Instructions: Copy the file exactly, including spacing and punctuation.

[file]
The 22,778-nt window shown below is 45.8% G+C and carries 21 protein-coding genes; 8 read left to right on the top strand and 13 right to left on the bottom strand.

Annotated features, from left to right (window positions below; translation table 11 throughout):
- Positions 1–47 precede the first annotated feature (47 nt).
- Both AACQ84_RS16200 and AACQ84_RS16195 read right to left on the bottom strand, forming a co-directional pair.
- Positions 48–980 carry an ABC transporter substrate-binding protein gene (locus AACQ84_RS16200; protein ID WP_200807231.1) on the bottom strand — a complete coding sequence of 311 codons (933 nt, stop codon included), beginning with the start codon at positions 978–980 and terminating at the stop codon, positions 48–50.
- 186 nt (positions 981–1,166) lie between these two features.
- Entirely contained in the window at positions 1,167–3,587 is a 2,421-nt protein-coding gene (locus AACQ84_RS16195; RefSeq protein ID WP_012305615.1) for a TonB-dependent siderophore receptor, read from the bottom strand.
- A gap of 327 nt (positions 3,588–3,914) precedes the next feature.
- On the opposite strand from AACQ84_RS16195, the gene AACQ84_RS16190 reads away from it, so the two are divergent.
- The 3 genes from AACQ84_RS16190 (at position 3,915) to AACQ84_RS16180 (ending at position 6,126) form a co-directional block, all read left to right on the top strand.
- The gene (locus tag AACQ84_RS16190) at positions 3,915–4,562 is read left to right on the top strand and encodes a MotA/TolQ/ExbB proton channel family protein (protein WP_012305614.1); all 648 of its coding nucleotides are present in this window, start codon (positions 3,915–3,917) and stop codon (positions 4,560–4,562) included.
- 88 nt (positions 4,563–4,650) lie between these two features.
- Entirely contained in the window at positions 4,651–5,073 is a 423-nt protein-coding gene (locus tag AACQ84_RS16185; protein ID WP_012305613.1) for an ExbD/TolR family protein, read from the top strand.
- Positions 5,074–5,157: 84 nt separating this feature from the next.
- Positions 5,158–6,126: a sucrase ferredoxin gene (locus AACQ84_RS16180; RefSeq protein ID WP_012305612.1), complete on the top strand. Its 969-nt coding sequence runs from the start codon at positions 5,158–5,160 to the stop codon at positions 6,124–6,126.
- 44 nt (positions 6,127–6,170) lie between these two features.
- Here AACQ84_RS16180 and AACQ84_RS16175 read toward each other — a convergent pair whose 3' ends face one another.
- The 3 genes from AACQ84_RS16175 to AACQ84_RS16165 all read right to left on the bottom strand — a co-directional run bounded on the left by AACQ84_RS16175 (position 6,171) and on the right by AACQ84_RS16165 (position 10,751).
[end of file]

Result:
The 22,778-nt window shown below is 45.8% G+C and carries 21 protein-coding genes; 8 read left to right on the top strand and 13 right to left on the bottom strand.

Annotated features, from left to right (window positions below; translation table 11 throughout):
- Positions 1–47 precede the first annotated feature (47 nt).
- Both AACQ84_RS16200 and AACQ84_RS16195 read right to left on the bottom strand, forming a co-directional pair.
- Positions 48–980 carry an ABC transporter substrate-binding protein gene (locus AACQ84_RS16200; protein ID WP_200807231.1) on the bottom strand — a complete coding sequence of 311 codons (933 nt, stop codon included), beginning with the start codon at positions 978–980 and terminating at the stop codon, positions 48–50.
- 186 nt (positions 981–1,166) lie between these two features.
- Entirely contained in the window at positions 1,167–3,587 is a 2,421-nt protein-coding gene (locus AACQ84_RS16195; RefSeq protein ID WP_012305615.1) for a TonB-dependent siderophore receptor, read from the bottom strand.
- A gap of 327 nt (positions 3,588–3,914) precedes the next feature.
- On the opposite strand from AACQ84_RS16195, the gene AACQ84_RS16190 reads away from it, so the two are divergent.
- The 3 genes from AACQ84_RS16190 (at position 3,915) to AACQ84_RS16180 (ending at position 6,126) form a co-directional block, all read left to right on the top strand.
- The gene (locus tag AACQ84_RS16190) at positions 3,915–4,562 is read left to right on the top strand and encodes a MotA/TolQ/ExbB proton channel family protein (protein WP_012305614.1); all 648 of its coding nucleotides are present in this window, start codon (positions 3,915–3,917) and stop codon (positions 4,560–4,562) included.
- 88 nt (positions 4,563–4,650) lie between these two features.
- Entirely contained in the window at positions 4,651–5,073 is a 423-nt protein-coding gene (locus tag AACQ84_RS16185; protein ID WP_012305613.1) for an ExbD/TolR family protein, read from the top strand.
- Positions 5,074–5,157: 84 nt separating this feature from the next.
- Positions 5,158–6,126: a sucrase ferredoxin gene (locus AACQ84_RS16180; RefSeq protein ID WP_012305612.1), complete on the top strand. Its 969-nt coding sequence runs from the start codon at positions 5,158–5,160 to the stop codon at positions 6,124–6,126.
- 44 nt (positions 6,127–6,170) lie between these two features.
- Here AACQ84_RS16180 and AACQ84_RS16175 read toward each other — a convergent pair whose 3' ends face one another.
- The 3 genes from AACQ84_RS16175 to AACQ84_RS16165 all read right to left on the bottom strand — a co-directional run bounded on the left by AACQ84_RS16175 (position 6,171) and on the right by AACQ84_RS16165 (position 10,751).